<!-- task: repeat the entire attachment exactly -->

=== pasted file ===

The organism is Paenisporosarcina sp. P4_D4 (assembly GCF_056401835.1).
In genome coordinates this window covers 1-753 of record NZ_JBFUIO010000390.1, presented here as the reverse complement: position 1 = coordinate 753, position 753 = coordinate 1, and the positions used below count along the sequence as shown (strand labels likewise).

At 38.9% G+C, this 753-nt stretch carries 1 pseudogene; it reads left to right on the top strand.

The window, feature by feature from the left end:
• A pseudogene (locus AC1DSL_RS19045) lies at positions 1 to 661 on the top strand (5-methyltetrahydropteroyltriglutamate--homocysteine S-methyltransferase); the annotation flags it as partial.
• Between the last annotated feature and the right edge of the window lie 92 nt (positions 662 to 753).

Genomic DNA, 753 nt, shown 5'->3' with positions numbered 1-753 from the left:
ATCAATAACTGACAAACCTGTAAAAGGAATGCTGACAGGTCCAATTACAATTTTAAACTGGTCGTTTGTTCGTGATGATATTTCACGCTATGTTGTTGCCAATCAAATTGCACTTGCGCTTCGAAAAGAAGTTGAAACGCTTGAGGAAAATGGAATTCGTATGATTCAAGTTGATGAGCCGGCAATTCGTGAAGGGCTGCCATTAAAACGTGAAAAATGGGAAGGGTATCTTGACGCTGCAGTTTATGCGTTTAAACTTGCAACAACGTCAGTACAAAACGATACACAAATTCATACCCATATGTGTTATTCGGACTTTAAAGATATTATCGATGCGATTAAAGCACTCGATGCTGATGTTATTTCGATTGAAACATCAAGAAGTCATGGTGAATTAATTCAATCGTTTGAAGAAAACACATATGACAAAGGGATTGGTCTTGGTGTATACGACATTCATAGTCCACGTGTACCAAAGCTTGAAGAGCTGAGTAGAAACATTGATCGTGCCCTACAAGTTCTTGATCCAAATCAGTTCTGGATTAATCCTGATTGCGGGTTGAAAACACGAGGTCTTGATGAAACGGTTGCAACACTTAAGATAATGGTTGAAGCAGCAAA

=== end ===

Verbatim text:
The organism is Paenisporosarcina sp. P4_D4 (assembly GCF_056401835.1).
In genome coordinates this window covers 1-753 of record NZ_JBFUIO010000390.1, presented here as the reverse complement: position 1 = coordinate 753, position 753 = coordinate 1, and the positions used below count along the sequence as shown (strand labels likewise).

At 38.9% G+C, this 753-nt stretch carries 1 pseudogene; it reads left to right on the top strand.

The window, feature by feature from the left end:
• A pseudogene (locus AC1DSL_RS19045) lies at positions 1 to 661 on the top strand (5-methyltetrahydropteroyltriglutamate--homocysteine S-methyltransferase); the annotation flags it as partial.
• Between the last annotated feature and the right edge of the window lie 92 nt (positions 662 to 753).

Genomic DNA, 753 nt, shown 5'->3' with positions numbered 1-753 from the left:
ATCAATAACTGACAAACCTGTAAAAGGAATGCTGACAGGTCCAATTACAATTTTAAACTGGTCGTTTGTTCGTGATGATATTTCACGCTATGTTGTTGCCAATCAAATTGCACTTGCGCTTCGAAAAGAAGTTGAAACGCTTGAGGAAAATGGAATTCGTATGATTCAAGTTGATGAGCCGGCAATTCGTGAAGGGCTGCCATTAAAACGTGAAAAATGGGAAGGGTATCTTGACGCTGCAGTTTATGCGTTTAAACTTGCAACAACGTCAGTACAAAACGATACACAAATTCATACCCATATGTGTTATTCGGACTTTAAAGATATTATCGATGCGATTAAAGCACTCGATGCTGATGTTATTTCGATTGAAACATCAAGAAGTCATGGTGAATTAATTCAATCGTTTGAAGAAAACACATATGACAAAGGGATTGGTCTTGGTGTATACGACATTCATAGTCCACGTGTACCAAAGCTTGAAGAGCTGAGTAGAAACATTGATCGTGCCCTACAAGTTCTTGATCCAAATCAGTTCTGGATTAATCCTGATTGCGGGTTGAAAACACGAGGTCTTGATGAAACGGTTGCAACACTTAAGATAATGGTTGAAGCAGCAAA